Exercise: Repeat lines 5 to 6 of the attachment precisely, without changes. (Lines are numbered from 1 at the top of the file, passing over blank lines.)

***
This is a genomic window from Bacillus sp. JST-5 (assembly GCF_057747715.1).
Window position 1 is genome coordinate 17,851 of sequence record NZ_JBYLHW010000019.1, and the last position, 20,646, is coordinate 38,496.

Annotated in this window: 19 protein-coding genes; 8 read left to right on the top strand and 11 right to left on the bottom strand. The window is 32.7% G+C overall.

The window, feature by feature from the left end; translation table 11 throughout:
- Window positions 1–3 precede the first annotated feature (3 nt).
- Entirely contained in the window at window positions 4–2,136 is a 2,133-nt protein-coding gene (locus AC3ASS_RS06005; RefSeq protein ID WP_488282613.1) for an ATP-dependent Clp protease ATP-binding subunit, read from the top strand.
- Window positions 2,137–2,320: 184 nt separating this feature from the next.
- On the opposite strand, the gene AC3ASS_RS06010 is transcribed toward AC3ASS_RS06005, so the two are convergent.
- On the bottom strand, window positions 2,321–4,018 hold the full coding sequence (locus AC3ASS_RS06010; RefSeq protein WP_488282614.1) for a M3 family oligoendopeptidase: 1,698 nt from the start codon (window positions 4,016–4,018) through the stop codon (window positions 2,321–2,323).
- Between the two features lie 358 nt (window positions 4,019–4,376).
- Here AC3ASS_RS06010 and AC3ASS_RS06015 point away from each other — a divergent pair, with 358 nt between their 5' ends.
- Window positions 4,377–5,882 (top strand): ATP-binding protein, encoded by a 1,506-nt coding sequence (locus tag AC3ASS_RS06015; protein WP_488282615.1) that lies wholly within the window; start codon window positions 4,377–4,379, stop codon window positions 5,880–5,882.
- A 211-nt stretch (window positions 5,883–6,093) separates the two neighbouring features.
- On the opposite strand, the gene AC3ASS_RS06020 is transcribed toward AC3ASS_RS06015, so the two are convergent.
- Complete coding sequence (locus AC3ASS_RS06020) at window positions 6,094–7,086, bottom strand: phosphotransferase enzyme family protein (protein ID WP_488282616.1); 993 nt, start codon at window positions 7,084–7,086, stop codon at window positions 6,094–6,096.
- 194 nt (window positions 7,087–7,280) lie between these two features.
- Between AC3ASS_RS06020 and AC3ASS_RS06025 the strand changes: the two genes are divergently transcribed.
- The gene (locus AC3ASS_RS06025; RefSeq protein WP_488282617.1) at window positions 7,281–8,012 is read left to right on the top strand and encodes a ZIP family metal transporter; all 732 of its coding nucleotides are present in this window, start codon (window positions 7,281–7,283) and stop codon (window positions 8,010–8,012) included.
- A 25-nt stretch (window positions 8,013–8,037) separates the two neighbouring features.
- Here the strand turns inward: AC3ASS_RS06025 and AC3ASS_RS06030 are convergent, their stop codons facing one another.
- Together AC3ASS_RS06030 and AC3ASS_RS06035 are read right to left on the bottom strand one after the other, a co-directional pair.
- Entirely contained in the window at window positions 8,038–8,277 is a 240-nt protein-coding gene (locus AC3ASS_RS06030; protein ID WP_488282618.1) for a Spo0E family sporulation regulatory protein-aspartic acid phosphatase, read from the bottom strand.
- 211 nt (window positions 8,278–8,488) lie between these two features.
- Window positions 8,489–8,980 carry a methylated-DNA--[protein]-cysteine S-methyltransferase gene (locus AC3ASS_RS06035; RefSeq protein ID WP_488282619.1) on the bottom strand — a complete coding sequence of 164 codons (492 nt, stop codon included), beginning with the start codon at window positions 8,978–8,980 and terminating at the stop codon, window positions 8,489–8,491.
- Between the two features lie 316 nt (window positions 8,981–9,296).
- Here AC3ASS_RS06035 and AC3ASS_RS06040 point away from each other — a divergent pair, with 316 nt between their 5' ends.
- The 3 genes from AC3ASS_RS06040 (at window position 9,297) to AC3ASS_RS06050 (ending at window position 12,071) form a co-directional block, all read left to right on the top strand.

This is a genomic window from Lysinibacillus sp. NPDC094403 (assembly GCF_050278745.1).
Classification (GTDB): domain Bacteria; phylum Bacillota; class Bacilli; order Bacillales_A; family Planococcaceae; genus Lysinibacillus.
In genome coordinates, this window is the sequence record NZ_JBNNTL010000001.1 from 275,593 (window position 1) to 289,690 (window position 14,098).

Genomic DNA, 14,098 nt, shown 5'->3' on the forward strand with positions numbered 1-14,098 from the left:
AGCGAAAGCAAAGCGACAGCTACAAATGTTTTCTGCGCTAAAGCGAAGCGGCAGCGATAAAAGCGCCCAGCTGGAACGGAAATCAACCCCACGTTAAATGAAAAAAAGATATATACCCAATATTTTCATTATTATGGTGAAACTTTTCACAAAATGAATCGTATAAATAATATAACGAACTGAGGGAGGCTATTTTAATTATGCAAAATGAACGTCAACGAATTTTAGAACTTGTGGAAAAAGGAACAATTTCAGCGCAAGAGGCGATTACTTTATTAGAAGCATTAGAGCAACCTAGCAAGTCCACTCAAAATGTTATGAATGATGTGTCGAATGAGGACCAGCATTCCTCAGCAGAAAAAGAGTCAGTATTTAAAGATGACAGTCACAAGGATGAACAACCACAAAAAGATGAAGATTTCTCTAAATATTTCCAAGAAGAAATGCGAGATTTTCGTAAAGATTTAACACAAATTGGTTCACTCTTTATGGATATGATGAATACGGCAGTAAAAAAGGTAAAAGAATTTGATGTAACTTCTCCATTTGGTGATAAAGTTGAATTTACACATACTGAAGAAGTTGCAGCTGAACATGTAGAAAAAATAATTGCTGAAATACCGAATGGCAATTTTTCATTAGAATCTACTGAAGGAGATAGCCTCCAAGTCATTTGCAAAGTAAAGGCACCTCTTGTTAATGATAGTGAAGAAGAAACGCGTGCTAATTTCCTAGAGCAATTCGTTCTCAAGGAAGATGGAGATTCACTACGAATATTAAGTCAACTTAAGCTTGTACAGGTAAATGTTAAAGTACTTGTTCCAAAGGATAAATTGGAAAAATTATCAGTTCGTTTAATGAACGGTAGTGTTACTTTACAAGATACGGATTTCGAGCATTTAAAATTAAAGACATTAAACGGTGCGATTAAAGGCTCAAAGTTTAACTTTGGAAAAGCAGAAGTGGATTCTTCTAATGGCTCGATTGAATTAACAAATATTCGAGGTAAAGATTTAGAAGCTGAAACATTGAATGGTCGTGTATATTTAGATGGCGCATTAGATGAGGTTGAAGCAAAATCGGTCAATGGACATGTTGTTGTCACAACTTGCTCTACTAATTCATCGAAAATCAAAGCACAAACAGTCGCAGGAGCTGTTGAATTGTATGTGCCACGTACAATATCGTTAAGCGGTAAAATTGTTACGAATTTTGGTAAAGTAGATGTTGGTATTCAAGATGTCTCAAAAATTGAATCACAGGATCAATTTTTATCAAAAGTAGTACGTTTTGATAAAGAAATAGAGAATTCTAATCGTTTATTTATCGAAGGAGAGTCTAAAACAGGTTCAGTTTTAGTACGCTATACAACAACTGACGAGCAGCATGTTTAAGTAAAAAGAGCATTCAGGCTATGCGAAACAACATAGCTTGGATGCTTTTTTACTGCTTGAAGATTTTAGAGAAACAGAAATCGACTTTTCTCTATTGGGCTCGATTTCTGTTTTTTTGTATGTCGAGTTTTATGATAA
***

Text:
- Window positions 1–3 precede the first annotated feature (3 nt).
- Entirely contained in the window at window positions 4–2,136 is a 2,133-nt protein-coding gene (locus AC3ASS_RS06005; RefSeq protein ID WP_488282613.1) for an ATP-dependent Clp protease ATP-binding subunit, read from the top strand.